There is a lot of theological discussion surrounding the nature of God’s kingdom on earth. The conversation necessarily involves topics such as church membership, eschatology and the role of civil government. Because of this, it is many times robust and accompanied by strong sentiment and passionate defense of doctrinal positions. This is healthy.
There is something else that is healthy. It is the continued awareness of our own kingdom-building efforts; not God’s kingdom, but our own. In a world where flattery is ubiquitous and genuine apologies are scarce, we must remain on our guard. We must also remain guarded by capable under-shepherds. This will help, as things are not always what they seem. I explain as much in an excerpt below written quite a while back but never posted. It is short, but could perhaps be of benefit to some.
C.S. Lewis profoundly asserts that, “you cannot see things until you know roughly what they are.”
I have seen self-absorption at close range. It has the same outline and shadow as when seen at a distance, but a close-up reveals its contours, hues and patterns are much different than I expected. It’s clothes and make-up give the impression of nobility, selflessness and a humble spirit. Yet, beyond the mask lies an almost casual unwillingness to repent. General admission of human infraction is optional, but admission of sincere moral trespass is off-limits.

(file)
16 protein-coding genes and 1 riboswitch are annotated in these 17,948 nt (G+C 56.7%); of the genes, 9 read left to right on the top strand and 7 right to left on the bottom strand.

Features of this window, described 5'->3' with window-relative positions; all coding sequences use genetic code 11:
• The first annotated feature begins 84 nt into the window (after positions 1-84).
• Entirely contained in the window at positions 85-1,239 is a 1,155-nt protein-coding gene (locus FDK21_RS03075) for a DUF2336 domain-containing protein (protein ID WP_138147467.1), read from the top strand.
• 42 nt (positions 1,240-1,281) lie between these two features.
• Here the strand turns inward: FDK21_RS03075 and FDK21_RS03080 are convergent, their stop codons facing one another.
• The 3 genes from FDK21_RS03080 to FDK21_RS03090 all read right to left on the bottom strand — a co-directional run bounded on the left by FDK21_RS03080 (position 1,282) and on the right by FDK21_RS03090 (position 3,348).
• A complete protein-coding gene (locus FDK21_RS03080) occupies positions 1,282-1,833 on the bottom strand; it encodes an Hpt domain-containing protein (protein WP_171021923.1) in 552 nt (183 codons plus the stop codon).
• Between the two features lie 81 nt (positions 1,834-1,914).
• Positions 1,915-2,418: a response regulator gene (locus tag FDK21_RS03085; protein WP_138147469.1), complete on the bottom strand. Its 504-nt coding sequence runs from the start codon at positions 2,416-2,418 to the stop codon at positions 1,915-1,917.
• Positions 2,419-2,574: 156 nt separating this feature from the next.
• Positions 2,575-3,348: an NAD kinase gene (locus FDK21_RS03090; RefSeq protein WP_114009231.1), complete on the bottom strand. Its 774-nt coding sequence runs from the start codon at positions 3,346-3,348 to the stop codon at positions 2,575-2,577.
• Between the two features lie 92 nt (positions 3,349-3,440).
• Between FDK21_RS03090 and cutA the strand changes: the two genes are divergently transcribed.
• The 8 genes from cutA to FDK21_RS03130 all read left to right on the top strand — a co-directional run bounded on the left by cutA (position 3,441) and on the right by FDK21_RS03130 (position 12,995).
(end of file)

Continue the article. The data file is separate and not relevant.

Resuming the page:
It is a realm where flattery is greeted with a handshake and sometimes with desperate embrace. On the same ground where it stands, the truth-teller is consciously or unconsciously eradicated.
This is the kingdom of one. It is where self is king, outwardly clamoring for subjects and dominion, but in the end reigning over nothing and no one, not even its own impulses. This seems to be roughly what self-absorption is – not the shallow caricature that appears as vain conceit, but more the deep fatal affliction of our sin nature.
Perhaps it is witnessed in closest proximity within my own self. Lord, grant me a steadfast posture of welcome for the truth-teller. In your grace, please provide a continued willingness to repent and present the sacrifices of “a broken spirit; a broken and contrite heart.”